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Sigmund Freud

The concept of privation is essential for Freud.

In The Future of An Illusion, he writes:

"For the sake of a uniform terminology we will describe the fact that an instinct cannot be satisfied as a 'frustration,' the regulation by which this frustration is established as a 'prohibition' and the condition which is produced by the prohibition as a 'privation.'"[1]

Later in the same essay, he defines more specifically the drive-wishes that result from privation: incest, the pleasure in and wish to murder, and cannibalism.

Melanie Klein

Melanie Klein and Jacques Lacan are the main authors to have taken up this concept.

For Klein, privation is the basis for the paranoid position.

"Persecutory anxiety, therefore, enters from the beginning into [the baby's] relation to objects in so far as he is exposed to privations."[2]

"Feelings of frustration and grievance lead to phantasying backwards and often focus in retrospect on the privations suffered in relation to the mother's breast."[3]

All feelings of privation or frustration originate in the subject's relationship with the mother, specifically with the maternal breast.

These feelings are also articulated with persecution and fragmentation anxieties.

Jacques Lacan

For Jacques Lacan, archaic persecution or fragmentation anxieties are to be deduced from castration anxiety and are not its precursors.

Privation is what is inscribed in the Real and reveals its nature.

Privation corresponds to the "hole" in the Real; it is the basis of the Symbolic Order, and the agent who deprives is always Imaginary.

Lacan's answer to the question concerning what is actually being deprived is that

"It is especially the fact that the Woman does not have a penis, that She is deprived of it. The very notion of privation, so tangible and visible in an experience such as that one, implies the symbolization of the object in the real. For in the real, nothing is deprived of anything. Everything that is real is sufficient unto itself. By definition, the real is full [plein]. If we introduce the notion of privation into the real, it is to the extent that we can already symbolize it adequately, or even completely. Indicating that something is not there means supposing its possible presence—that is, introducing into the real, in order to recover it and hollow it out, the simple symbolic order."[4]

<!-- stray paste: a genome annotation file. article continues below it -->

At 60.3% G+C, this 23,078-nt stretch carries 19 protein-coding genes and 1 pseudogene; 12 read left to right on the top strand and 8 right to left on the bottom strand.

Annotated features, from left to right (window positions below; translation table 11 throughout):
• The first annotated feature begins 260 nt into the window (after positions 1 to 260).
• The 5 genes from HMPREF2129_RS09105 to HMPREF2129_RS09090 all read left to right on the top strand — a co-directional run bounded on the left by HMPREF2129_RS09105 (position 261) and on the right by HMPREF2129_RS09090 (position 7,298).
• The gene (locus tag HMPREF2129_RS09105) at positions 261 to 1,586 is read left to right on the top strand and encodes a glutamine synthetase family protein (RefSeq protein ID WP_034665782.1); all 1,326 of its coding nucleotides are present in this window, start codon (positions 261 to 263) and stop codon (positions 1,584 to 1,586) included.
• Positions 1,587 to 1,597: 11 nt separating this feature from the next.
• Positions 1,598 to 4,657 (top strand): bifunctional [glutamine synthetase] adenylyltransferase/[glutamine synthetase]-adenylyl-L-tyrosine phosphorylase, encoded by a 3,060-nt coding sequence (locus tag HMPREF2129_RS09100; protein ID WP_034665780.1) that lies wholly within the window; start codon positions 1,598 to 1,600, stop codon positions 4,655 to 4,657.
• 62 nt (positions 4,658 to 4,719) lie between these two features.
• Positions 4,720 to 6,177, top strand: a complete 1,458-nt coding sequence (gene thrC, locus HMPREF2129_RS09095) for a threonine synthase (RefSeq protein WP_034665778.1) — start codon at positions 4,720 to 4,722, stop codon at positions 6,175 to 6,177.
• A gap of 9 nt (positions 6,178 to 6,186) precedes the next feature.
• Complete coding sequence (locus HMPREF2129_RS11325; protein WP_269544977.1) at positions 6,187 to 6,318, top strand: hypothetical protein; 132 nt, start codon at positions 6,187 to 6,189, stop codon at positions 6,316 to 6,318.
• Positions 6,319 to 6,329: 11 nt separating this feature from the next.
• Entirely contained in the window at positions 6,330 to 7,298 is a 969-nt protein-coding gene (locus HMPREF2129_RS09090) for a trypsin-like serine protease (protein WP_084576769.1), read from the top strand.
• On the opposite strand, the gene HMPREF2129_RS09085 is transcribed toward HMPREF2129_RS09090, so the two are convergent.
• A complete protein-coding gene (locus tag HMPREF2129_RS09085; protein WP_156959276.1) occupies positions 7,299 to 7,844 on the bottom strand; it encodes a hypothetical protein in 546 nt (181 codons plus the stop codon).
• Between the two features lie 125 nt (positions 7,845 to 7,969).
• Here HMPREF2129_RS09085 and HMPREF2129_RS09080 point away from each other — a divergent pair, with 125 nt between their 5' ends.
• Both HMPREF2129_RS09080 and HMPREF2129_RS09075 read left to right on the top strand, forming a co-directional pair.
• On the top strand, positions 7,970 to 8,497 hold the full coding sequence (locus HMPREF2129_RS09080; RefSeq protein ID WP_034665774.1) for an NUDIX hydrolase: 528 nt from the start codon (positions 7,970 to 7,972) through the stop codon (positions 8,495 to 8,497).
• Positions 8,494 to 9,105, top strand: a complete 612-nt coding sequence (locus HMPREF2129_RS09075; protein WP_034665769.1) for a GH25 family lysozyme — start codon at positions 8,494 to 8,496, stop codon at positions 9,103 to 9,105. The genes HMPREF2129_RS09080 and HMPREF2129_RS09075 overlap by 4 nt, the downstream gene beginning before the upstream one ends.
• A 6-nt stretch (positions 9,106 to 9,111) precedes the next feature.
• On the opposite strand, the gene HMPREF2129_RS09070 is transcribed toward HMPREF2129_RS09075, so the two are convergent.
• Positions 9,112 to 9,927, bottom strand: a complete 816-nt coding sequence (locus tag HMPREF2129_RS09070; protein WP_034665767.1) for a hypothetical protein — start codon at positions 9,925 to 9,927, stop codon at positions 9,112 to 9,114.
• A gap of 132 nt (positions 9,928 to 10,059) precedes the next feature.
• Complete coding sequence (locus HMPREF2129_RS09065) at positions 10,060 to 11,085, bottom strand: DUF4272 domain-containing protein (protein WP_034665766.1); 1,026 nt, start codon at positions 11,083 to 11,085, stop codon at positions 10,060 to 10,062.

The reversal effected by Lacan, as compared to authors inspired by Klein, is striking, and it is the basis for his claim of making a rigorous return to Freud.

However, his was a return to a particular Freud: In Freudian thought, while woman is indeed deprived of a penis, the male child is just as deprived of the breast.

Although woman can aspire to replace what she lacks by bearing a child, man must replace that which he has been deprived of with "spiritual nourishment," or thought.

  1. Freud, Sigmund. The Future of An Illusion. p.10
  2. Klein, 1932/1952b, p. 199
  3. Klein, 1952a, p. 265
  4. Lacan, Jacques. Le Séminaire. Livre IV. La relation d'objet, 19566-57. Ed. Jacques-Alain Miller. Paris: Seuil, 1991. pp.237-270